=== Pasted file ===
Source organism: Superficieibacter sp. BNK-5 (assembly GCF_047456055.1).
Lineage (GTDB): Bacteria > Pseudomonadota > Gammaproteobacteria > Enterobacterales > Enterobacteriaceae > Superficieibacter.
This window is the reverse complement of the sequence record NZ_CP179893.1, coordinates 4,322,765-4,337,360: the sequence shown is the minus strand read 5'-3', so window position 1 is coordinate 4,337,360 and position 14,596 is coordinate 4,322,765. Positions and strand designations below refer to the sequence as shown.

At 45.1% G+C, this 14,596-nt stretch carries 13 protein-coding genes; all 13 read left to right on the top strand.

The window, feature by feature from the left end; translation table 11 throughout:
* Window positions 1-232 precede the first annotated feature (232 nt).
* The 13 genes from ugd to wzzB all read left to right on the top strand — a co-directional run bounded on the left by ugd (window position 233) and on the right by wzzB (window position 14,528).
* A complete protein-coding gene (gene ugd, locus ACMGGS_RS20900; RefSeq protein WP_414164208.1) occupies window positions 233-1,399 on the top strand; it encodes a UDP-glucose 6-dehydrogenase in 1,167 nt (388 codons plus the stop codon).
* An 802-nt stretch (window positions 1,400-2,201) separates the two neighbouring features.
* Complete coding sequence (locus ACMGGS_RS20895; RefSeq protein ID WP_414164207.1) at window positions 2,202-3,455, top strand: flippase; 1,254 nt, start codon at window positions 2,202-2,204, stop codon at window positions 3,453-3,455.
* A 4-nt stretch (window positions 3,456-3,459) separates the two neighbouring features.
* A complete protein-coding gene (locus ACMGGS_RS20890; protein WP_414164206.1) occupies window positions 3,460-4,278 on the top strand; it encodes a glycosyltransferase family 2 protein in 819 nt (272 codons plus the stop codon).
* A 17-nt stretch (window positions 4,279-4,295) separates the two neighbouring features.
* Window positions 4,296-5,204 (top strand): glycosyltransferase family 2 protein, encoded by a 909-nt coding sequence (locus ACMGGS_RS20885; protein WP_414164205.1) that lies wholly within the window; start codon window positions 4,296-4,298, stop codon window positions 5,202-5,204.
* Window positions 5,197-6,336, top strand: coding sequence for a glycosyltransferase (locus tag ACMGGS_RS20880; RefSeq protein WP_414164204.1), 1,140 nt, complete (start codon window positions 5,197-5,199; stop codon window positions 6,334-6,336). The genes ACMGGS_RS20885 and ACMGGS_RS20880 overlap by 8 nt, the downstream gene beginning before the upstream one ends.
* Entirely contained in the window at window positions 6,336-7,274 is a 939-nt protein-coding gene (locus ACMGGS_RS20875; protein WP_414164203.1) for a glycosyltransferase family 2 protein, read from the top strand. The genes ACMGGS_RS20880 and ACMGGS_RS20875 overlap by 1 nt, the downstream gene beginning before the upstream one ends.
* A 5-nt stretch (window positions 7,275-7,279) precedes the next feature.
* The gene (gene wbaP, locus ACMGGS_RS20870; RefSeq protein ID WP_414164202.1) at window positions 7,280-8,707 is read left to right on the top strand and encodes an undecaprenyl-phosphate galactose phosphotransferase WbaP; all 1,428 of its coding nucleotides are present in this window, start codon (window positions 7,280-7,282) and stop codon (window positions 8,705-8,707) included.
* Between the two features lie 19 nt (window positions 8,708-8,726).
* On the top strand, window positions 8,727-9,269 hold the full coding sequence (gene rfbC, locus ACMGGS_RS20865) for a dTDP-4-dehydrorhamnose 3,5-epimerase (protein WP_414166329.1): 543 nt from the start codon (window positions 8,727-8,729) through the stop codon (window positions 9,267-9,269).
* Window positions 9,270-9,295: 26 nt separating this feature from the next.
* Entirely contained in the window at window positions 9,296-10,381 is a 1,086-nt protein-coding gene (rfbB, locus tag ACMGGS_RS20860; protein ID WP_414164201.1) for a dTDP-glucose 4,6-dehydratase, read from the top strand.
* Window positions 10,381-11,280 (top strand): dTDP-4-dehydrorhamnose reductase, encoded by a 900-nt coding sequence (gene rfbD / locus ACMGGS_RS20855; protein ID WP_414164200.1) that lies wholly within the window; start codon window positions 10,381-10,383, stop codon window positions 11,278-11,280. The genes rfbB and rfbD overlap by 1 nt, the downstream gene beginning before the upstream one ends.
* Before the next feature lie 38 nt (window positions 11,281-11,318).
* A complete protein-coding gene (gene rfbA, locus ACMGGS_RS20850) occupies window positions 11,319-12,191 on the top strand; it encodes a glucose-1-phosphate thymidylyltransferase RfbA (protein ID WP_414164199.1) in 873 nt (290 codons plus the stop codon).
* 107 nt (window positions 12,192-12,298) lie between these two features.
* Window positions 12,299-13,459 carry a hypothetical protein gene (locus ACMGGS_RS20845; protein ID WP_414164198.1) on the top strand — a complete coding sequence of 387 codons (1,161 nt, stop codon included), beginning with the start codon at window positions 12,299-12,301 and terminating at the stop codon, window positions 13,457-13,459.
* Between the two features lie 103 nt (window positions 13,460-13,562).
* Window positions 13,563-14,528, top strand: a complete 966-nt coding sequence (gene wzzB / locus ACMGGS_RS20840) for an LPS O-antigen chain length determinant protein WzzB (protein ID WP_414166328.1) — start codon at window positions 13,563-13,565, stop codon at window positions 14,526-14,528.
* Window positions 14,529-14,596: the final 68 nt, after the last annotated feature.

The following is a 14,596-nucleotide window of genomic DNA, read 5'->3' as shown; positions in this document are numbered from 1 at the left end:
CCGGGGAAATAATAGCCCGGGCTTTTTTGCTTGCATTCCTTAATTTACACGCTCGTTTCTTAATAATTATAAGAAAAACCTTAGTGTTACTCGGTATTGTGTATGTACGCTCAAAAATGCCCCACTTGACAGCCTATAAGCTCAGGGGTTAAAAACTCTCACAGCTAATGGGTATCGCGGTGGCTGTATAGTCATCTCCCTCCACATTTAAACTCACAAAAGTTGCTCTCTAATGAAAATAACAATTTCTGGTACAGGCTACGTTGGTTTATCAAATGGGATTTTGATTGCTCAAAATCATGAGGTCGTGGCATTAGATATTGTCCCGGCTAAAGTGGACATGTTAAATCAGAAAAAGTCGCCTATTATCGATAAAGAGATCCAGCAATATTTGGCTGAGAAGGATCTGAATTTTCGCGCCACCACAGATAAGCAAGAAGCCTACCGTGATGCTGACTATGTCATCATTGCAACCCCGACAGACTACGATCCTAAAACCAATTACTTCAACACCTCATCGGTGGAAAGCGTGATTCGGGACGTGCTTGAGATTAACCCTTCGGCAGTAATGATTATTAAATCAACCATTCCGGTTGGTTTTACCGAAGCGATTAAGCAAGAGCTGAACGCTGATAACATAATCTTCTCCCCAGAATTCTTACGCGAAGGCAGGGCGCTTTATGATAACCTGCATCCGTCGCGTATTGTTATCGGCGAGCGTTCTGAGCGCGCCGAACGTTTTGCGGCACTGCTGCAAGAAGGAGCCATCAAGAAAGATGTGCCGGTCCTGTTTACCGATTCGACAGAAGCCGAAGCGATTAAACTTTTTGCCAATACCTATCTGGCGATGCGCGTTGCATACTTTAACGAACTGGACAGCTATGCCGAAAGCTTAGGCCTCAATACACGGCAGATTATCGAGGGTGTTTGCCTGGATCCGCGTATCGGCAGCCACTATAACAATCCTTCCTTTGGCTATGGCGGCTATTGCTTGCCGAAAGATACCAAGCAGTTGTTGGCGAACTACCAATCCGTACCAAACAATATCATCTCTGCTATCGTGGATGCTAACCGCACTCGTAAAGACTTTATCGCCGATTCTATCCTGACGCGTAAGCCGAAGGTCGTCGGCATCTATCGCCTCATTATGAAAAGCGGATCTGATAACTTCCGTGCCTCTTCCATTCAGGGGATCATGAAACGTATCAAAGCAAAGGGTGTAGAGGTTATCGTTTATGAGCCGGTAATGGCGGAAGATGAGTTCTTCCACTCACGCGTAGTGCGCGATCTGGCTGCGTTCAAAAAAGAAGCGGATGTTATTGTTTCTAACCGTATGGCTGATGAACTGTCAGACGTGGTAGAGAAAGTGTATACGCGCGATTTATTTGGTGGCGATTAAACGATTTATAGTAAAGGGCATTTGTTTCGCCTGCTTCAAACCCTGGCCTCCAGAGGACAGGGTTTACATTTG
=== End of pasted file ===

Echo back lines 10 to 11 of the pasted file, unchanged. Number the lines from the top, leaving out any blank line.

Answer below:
* Complete coding sequence (locus ACMGGS_RS20895; RefSeq protein ID WP_414164207.1) at window positions 2,202-3,455, top strand: flippase; 1,254 nt, start codon at window positions 2,202-2,204, stop codon at window positions 3,453-3,455.
* A 4-nt stretch (window positions 3,456-3,459) separates the two neighbouring features.